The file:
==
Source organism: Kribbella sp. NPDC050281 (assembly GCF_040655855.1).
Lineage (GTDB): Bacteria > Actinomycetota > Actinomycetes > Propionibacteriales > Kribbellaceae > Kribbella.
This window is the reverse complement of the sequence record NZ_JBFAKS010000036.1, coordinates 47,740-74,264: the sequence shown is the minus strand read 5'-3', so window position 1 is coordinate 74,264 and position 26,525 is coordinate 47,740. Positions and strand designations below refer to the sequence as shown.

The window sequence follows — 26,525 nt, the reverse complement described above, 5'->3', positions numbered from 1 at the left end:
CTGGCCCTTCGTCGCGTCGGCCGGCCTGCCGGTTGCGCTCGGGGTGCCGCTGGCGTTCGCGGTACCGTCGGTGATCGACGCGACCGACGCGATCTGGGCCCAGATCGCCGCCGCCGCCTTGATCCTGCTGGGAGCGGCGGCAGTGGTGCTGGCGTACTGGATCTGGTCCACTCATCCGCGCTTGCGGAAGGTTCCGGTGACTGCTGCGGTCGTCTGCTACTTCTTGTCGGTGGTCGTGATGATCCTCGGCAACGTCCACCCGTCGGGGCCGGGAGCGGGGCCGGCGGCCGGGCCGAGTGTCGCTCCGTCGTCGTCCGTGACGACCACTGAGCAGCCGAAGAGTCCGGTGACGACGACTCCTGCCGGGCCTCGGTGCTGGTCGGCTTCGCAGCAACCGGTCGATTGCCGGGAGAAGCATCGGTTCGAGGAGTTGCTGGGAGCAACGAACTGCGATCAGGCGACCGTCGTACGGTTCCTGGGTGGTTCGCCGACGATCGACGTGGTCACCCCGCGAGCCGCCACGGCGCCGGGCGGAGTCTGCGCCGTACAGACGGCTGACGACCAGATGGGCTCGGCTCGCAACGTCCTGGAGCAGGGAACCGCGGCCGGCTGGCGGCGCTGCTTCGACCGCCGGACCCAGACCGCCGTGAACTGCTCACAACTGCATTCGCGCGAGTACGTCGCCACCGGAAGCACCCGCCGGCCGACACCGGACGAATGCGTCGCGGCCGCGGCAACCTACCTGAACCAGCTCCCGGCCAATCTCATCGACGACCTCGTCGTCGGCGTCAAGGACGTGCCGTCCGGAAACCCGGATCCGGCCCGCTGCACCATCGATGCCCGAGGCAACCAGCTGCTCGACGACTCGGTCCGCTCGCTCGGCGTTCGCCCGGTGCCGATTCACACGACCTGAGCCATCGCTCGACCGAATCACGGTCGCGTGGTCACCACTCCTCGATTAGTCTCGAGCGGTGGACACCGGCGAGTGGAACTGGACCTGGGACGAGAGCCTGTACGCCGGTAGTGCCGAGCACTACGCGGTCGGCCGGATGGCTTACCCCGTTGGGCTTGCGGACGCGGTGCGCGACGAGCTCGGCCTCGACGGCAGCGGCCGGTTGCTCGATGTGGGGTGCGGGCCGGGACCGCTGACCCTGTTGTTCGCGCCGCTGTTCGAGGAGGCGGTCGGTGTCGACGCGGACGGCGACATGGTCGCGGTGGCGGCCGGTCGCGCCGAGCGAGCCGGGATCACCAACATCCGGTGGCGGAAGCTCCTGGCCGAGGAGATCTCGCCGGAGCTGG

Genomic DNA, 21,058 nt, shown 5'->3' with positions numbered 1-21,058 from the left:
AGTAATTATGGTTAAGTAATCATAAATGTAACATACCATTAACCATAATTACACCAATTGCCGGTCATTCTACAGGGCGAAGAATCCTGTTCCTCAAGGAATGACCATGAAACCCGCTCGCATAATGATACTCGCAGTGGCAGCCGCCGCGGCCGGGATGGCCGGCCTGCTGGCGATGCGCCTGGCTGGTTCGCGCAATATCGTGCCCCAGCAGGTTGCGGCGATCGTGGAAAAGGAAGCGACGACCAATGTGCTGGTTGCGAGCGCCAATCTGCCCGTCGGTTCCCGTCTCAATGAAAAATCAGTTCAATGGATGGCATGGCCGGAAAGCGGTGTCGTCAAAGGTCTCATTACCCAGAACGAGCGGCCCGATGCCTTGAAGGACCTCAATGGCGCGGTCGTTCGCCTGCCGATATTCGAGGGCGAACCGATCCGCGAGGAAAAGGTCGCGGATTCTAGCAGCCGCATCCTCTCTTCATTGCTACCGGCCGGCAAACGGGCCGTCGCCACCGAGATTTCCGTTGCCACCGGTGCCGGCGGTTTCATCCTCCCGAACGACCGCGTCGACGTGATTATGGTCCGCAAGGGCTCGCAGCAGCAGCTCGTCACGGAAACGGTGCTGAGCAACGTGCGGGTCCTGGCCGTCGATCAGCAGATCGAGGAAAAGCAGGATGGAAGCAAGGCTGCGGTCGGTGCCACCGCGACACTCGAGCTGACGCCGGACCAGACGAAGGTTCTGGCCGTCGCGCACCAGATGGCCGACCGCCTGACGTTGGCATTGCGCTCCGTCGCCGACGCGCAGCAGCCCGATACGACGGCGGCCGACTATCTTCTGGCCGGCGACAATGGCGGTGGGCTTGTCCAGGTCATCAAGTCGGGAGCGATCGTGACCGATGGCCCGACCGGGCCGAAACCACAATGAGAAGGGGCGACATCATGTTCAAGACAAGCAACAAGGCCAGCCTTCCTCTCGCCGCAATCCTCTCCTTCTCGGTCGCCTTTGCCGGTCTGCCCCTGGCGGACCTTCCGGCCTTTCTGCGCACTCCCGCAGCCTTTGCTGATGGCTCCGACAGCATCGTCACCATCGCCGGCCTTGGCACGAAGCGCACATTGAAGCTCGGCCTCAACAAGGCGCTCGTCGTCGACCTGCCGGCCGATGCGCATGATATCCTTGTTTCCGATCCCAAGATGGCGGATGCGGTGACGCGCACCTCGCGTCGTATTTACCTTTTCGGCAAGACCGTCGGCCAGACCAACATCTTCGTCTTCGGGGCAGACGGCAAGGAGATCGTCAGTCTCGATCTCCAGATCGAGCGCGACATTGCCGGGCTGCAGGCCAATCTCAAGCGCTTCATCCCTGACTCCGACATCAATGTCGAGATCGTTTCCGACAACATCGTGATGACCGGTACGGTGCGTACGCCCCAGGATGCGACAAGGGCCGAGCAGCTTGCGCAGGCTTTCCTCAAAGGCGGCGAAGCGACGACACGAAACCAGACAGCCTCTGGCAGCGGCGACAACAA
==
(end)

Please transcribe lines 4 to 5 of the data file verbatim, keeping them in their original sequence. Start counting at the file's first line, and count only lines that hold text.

The window sequence follows — 26,525 nt, the reverse complement described above, 5'->3', positions numbered from 1 at the left end:
CTGGCCCTTCGTCGCGTCGGCCGGCCTGCCGGTTGCGCTCGGGGTGCCGCTGGCGTTCGCGGTACCGTCGGTGATCGACGCGACCGACGCGATCTGGGCCCAGATCGCCGCCGCCGCCTTGATCCTGCTGGGAGCGGCGGCAGTGGTGCTGGCGTACTGGATCTGGTCCACTCATCCGCGCTTGCGGAAGGTTCCGGTGACTGCTGCGGTCGTCTGCTACTTCTTGTCGGTGGTCGTGATGATCCTCGGCAACGTCCACCCGTCGGGGCCGGGAGCGGGGCCGGCGGCCGGGCCGAGTGTCGCTCCGTCGTCGTCCGTGACGACCACTGAGCAGCCGAAGAGTCCGGTGACGACGACTCCTGCCGGGCCTCGGTGCTGGTCGGCTTCGCAGCAACCGGTCGATTGCCGGGAGAAGCATCGGTTCGAGGAGTTGCTGGGAGCAACGAACTGCGATCAGGCGACCGTCGTACGGTTCCTGGGTGGTTCGCCGACGATCGACGTGGTCACCCCGCGAGCCGCCACGGCGCCGGGCGGAGTCTGCGCCGTACAGACGGCTGACGACCAGATGGGCTCGGCTCGCAACGTCCTGGAGCAGGGAACCGCGGCCGGCTGGCGGCGCTGCTTCGACCGCCGGACCCAGACCGCCGTGAACTGCTCACAACTGCATTCGCGCGAGTACGTCGCCACCGGAAGCACCCGCCGGCCGACACCGGACGAATGCGTCGCGGCCGCGGCAACCTACCTGAACCAGCTCCCGGCCAATCTCATCGACGACCTCGTCGTCGGCGTCAAGGACGTGCCGTCCGGAAACCCGGATCCGGCCCGCTGCACCATCGATGCCCGAGGCAACCAGCTGCTCGACGACTCGGTCCGCTCGCTCGGCGTTCGCCCGGTGCCGATTCACACGACCTGAGCCATCGCTCGACCGAATCACGGTCGCGTGGTCACCACTCCTCGATTAGTCTCGAGCGGTGGACACCGGCGAGTGGAACTGGACCTGGGACGAGAGCCTGTACGCCGGTAGTGCCGAGCACTACGCGGTCGGCCGGATGGCTTACCCCGTTGGGCTTGCGGACGCGGTGCGCGACGAGCTCGGCCTCGACGGCAGCGGCCGGTTGCTCGATGTGGGGTGCGGGCCGGGACCGCTGACCCTGTTGTTCGCGCCGCTGTTCGAGGAGGCGGTCGGTGTCGACGCGGACGGCGACATGGTCGCGGTGGCGGCCGGTCGCGCCGAGCGAGCCGGGATCACCAACATCCGGTGGCGGAAGCTCCTGGCCGAGGAGATCTCGCCGGAGCTGG